We are only few days away from the second edition of Nuart Aberdeen not only officially taking over the streets of the Granite City, but also its conference halls, cinemas, bars, clubs, etc. And while the first artists are already busy creating their newest public works (as seen on Nuart Aberdeen’s Instagram), the AM team is getting ready for their annual trip and will be reporting from the scene as well as participating in some of the events.
Aside from beautifying the streets of Aberdeen, Nuart will be hosting a whole series of Street Art related events – workshops, gallery shows, movie projections and premieres, parties, etc. The program starts off on the 12th of April with the Inky Protest group show that will display a selection of work from the archives of Nuart and Peacock Visual Arts print houses, and will also include a talk by critic and curator Carlo McCormick. “My talk will be the darkest and most disturbed bit of public speaking I’ll have done in many decades. From the Unabomber to the perverse drawings that monks did in the margins of illuminated manuscripts it’s quite possible no one will talk to me after this one.” – says McCormick about his much anticipated presentation.
Aberdeen will also host the UK premiere of Shadowman (header image), a documentary about one of the founders of the Street Art movement – Richard Hambleton, as well as the Nuart x Amnesty International panel debate with references to the North East Suffragette movement. Other talks include contributions from artists Ernest Zacharevic, Hyuro, Carrie Reichardt, Ciaran Glöbel and Bordalo II as well as a keynote speech by Jacob Kimvall (author of The G-Word), and sessions with Cedar Lewisohn (ex-Tate Modern curator), Evan Pricco (Editor, Juxtapoz Magazine), Carlo McCormick and Adrian Burnham (Flyingleaps.co.uk). All this will be hosted under the auspices of Dr. Susan Hansen (Middlesex University) and Pedro Soares Neves (Lisbon Street Art & Urban Creativity).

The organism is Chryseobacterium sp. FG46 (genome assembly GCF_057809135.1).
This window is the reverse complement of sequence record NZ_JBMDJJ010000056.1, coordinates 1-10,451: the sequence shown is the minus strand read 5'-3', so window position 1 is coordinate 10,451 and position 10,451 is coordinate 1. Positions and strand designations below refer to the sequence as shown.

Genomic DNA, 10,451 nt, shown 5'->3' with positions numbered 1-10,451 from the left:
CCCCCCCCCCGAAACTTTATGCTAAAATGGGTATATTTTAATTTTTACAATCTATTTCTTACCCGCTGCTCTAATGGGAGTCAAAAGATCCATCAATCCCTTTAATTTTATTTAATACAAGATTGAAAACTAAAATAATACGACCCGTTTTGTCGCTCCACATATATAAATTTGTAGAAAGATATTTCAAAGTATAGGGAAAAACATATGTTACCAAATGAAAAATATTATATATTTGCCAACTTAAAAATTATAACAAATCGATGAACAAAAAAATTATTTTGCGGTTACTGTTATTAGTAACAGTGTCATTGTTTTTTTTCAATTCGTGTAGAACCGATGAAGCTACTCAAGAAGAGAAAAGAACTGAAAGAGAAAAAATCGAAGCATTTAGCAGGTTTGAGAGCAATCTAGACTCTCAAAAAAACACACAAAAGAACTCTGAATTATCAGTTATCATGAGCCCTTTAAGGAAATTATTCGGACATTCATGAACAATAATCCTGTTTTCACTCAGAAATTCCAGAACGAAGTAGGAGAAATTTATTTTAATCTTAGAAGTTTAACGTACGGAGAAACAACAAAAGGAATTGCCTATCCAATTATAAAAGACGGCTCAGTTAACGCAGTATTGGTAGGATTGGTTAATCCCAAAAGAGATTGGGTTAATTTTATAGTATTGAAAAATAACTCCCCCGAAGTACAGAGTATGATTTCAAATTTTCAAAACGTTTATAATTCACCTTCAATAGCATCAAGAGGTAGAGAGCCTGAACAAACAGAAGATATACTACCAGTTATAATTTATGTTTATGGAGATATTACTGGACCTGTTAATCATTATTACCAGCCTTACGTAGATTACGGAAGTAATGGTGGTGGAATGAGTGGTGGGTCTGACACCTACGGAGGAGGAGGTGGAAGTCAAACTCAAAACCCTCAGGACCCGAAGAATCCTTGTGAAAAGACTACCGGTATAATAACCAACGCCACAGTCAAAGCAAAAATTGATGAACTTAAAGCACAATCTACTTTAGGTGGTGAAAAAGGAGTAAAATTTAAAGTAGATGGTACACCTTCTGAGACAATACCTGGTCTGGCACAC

The full program, which can be found here, which also includes workshops by Nipper and Bortusk Leer, guided tours of all the new works, and a special performance by the Chicago House legend Robert Owens.
In 1563 the Queen’s Act against witchcraft was introduced in Scotland. The Act stated that no person should ‘use any manner of witchcraft, sorcery or necromancy, nor give themselves forth to have any such craft or knowledge thereof’. The penalty for being convicted as a witch was death. There followed two main periods of witch persecution in Scotland, the first of which was in the 1590’s and the second in the 1640’s. The late 16th-century craze was encouraged by the return journey of King James VI and his wife from Denmark when bad weather put the convoy of ships at risk. One of the King’s attendant ships was lost and it was widely believed that the high winds were caused by a number of witches assembled at North Berwick Church and in Copenhagen. Many arrests were made following rumours of a conspiracy between the witches of the two countries against the King. Whilst James VI was in Denmark he was influenced by discussions about witchcraft and witch hunting which had already begun in that country. His power to influence had a major effect on the number of witch persecutions and in 1596 and 1597 the highest ever figures for persecutions were recorded. His views quickly permeated to the ruling classes and the clergy. James insisted that all witches, all ages, all ranks and even bairns deserved death by fire. Milu Correch for Nuart Aberdeen 2018. Source: www.aberdeencity.gov.uk #nuartaberdeen #nuart #milucorrech #aberdeen #witches #socialhistory #herstory #art #StreetArt #publicart #neegenrepublicart #criticalstreetart #streetartaberdeen #graffitiart #urbanart #mural #streetarteverywhere #instagraffiti #muralart #painting #wall